Wednesday, August 13, 2014

Holly Menino's "A Distance to Death"

Holly Menino grew up in a small Ohio college town, where her passionate interest in animals showed itself by age three, about ten years before she heard the call to be a writer. A graduate of Smith College, she has worked in both scholarly and popular publishing and is the author of Murder, She Rode.

Here Menino dreamcasts an adaptation of her new novel, A Distance to Death:
A movie? Based on my book? How fun is that?

But really a movie is not such a far-fetched idea. A Distance to Death is about a horse race over pretty scary terrain. A hundred miles of it—when, remember, the horse playing Seabiscuit, was supposed to run only a mile and three-sixteenths. So, plenty of time and room for action and two murders.

The plot's a done deal. The images come naturally. But casting the film is going to be trickier. The characters in my mysteries come to me as infusions from people I know, all blended together. Sometimes it takes four or five friends to create a character, and none of my friends are movie stars or any other kind of public figure. They're real. I hope that's what gives life to my characters, but I know it's also what makes it difficult for me to imagine a celebrity "doing" one of my characters. That mental block aside, I suppose any actor worth his or her salt should be able to play Tink or Charlie or any of the characters who are essential to the plot. I also suppose that physical resemblance should be a consideration.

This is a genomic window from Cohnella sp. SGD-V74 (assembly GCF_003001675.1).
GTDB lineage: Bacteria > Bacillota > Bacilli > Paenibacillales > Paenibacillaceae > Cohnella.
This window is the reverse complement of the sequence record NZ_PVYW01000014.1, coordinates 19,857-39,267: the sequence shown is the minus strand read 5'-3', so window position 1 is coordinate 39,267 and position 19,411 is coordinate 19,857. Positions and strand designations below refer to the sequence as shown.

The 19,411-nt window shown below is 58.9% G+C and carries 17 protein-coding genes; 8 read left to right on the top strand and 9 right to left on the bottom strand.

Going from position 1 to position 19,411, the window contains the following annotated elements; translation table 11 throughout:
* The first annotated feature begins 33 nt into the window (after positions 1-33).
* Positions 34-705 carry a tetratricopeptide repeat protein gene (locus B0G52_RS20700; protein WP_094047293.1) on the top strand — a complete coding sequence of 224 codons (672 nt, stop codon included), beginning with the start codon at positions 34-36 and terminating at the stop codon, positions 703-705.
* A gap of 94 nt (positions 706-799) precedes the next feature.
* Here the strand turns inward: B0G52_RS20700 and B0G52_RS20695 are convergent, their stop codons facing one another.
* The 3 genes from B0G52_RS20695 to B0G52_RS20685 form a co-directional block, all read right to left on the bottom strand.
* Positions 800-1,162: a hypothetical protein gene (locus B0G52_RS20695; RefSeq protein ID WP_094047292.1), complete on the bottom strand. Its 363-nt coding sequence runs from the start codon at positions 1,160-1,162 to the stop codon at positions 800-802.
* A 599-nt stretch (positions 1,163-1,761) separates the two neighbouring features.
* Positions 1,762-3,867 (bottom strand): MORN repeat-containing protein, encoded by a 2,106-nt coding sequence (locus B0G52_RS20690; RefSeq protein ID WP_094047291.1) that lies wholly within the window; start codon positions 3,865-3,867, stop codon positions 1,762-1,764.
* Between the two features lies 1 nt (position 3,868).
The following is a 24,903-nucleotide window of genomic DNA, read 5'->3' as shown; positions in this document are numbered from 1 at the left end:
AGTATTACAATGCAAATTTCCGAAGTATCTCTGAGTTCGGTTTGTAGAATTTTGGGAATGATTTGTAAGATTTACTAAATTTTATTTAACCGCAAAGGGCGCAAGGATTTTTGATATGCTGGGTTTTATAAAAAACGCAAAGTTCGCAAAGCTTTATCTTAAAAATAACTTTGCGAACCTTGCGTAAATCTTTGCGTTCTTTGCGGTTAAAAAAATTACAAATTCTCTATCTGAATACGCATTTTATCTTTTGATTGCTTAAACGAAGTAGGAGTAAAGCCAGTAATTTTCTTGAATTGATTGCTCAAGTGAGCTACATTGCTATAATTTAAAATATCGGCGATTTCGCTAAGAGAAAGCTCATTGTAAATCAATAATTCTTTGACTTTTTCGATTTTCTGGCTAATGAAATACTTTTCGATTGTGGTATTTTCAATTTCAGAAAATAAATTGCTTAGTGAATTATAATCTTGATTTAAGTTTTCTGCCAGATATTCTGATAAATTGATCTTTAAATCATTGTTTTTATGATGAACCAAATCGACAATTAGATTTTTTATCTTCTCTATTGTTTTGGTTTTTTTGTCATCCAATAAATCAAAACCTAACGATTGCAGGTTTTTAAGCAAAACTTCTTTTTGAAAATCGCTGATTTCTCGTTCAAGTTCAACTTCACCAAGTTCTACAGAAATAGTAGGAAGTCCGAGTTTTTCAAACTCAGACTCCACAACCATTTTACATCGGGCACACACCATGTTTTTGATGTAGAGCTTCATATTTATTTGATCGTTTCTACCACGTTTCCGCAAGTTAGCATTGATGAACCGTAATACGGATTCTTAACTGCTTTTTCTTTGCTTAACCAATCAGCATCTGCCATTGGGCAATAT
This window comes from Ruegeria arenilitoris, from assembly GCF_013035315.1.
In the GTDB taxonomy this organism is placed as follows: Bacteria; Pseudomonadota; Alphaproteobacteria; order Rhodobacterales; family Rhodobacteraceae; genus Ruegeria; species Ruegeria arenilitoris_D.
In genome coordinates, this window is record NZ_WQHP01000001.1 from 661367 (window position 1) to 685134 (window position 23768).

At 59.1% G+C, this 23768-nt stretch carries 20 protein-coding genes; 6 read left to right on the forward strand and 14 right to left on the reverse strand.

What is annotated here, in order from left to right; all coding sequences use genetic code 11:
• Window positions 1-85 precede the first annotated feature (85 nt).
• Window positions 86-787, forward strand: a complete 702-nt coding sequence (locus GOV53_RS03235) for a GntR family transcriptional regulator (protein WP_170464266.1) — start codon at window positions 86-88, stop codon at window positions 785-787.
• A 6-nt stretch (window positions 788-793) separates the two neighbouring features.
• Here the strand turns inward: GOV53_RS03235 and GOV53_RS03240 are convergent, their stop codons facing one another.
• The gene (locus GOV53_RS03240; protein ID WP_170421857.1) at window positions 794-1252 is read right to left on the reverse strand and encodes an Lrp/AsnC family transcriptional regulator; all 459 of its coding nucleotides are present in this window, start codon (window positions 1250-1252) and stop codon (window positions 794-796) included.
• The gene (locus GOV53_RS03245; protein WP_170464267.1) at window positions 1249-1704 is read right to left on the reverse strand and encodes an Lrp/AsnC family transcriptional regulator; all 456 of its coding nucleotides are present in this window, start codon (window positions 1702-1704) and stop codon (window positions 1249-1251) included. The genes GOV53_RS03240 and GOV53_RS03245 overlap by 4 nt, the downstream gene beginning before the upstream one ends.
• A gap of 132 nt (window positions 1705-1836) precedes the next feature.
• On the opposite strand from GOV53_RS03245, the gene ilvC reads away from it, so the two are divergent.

So let's start with Tink, who's in the race only to prove she can finish it, that is, until the race gets really dirty. I would find Helen Mirren, in her blonde no-makeup phase, pretty believable. She's got the height, the legs, the right number of years. And she's played women with plenty of grit.

Now, what about Charlie, her third husband after four marriages—you'll need to read Distance to Death for an explanation—an astute businessman and card sharp who is kidnapped because of this talent. The actor for Charlie's role should be able to make a quiet, unprepossessing person come alive with subtleties, make it clear that still waters run deep. That requirement calls for an actor like Paul Giamatti. Again, the right build and age, and Giamatti can definitely carry off what Tink thinks of as Charlie's most attractive asset, his gaze.

Tink's close friend Frankie Golden, who ends up a close second to a man on a mule, will be played by Christina Hendricks, whose day job is playing Joan Holloway on Mad Men. She'll need a Minimizer, though, and not just for the bra. For professional reserve. Frankie will blow that all to hell. With similar downsizing advice to Christopher Walken, I nominate him for the role of the reluctantly wealthy scientist James Grant-Worthington.

The Isabel Rakow role? For her propriety and obsession with Darwin and success I need a combination of Shirley Temple and Donna Tartt. Please forward your recommendations.

My imagination is beginning to grind down. So for the next actor I'll turn to my list of real friends. Here I find the perfect actor to play Farrell, the ear-to-the-ground proprietor of the guest ranch. It's the guy who shoes my horse, Kurt Fisk. He is the right amount of gregarious, has the right amount of smarts mixed with a particular bumbling form of tact, and, like Farrell, is possessed by a dog.

But all this still leaves me with a casting problem. Gary Stevens, the most beautiful rider I've ever seen. He's the jockey-actor who portrayed George Wolff in Seabiscuit and would have had a major role in Luck if the series hadn't crashed before it opened. But I can't seem to find a spot for him. Maybe I need to take Tink out to the track in the next one....
Visit Holly Menino's website.

Writers Read: Holly Menino.

The Page 69 Test: A Distance to Death.

--Marshal Zeringue